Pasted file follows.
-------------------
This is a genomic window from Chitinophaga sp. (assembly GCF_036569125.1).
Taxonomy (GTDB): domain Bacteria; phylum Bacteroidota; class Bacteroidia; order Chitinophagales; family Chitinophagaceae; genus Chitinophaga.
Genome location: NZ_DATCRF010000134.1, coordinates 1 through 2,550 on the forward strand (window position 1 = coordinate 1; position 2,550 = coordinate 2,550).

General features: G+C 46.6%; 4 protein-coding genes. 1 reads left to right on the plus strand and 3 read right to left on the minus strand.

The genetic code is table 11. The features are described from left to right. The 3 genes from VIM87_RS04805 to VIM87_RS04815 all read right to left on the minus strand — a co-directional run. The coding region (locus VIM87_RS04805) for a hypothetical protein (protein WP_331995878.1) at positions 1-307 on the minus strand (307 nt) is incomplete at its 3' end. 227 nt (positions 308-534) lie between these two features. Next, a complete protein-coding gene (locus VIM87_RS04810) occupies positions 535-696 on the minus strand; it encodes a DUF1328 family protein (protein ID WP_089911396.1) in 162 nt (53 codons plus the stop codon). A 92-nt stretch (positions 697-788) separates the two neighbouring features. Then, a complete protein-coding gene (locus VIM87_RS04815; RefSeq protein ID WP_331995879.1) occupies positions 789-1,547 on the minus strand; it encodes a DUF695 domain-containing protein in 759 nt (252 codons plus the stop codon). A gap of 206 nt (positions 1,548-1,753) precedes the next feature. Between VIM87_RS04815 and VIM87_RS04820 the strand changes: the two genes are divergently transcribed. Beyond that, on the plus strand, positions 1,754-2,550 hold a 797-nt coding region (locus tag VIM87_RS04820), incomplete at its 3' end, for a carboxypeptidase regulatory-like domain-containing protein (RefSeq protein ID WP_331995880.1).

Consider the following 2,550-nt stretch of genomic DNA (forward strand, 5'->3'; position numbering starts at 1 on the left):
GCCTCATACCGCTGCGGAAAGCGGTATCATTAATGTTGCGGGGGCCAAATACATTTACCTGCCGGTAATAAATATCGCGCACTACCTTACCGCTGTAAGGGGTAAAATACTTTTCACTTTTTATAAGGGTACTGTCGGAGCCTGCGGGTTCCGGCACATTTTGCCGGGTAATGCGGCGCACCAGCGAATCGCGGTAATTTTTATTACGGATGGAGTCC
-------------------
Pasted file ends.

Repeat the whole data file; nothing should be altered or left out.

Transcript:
This is a genomic window from Chitinophaga sp. (assembly GCF_036569125.1).
Taxonomy (GTDB): domain Bacteria; phylum Bacteroidota; class Bacteroidia; order Chitinophagales; family Chitinophagaceae; genus Chitinophaga.
Genome location: NZ_DATCRF010000134.1, coordinates 1 through 2,550 on the forward strand (window position 1 = coordinate 1; position 2,550 = coordinate 2,550).

General features: G+C 46.6%; 4 protein-coding genes. 1 reads left to right on the plus strand and 3 read right to left on the minus strand.

The genetic code is table 11. The features are described from left to right. The 3 genes from VIM87_RS04805 to VIM87_RS04815 all read right to left on the minus strand — a co-directional run. The coding region (locus VIM87_RS04805) for a hypothetical protein (protein WP_331995878.1) at positions 1-307 on the minus strand (307 nt) is incomplete at its 3' end. 227 nt (positions 308-534) lie between these two features. Next, a complete protein-coding gene (locus VIM87_RS04810) occupies positions 535-696 on the minus strand; it encodes a DUF1328 family protein (protein ID WP_089911396.1) in 162 nt (53 codons plus the stop codon). A 92-nt stretch (positions 697-788) separates the two neighbouring features. Then, a complete protein-coding gene (locus VIM87_RS04815; RefSeq protein ID WP_331995879.1) occupies positions 789-1,547 on the minus strand; it encodes a DUF695 domain-containing protein in 759 nt (252 codons plus the stop codon). A gap of 206 nt (positions 1,548-1,753) precedes the next feature. Between VIM87_RS04815 and VIM87_RS04820 the strand changes: the two genes are divergently transcribed. Beyond that, on the plus strand, positions 1,754-2,550 hold a 797-nt coding region (locus tag VIM87_RS04820), incomplete at its 3' end, for a carboxypeptidase regulatory-like domain-containing protein (RefSeq protein ID WP_331995880.1).

Consider the following 2,550-nt stretch of genomic DNA (forward strand, 5'->3'; position numbering starts at 1 on the left):
GCCTCATACCGCTGCGGAAAGCGGTATCATTAATGTTGCGGGGGCCAAATACATTTACCTGCCGGTAATAAATATCGCGCACTACCTTACCGCTGTAAGGGGTAAAATACTTTTCACTTTTTATAAGGGTACTGTCGGAGCCTGCGGGTTCCGGCACATTTTGCCGGGTAATGCGGCGCACCAGCGAATCGCGGTAATTTTTATTACGGATGGAGTCC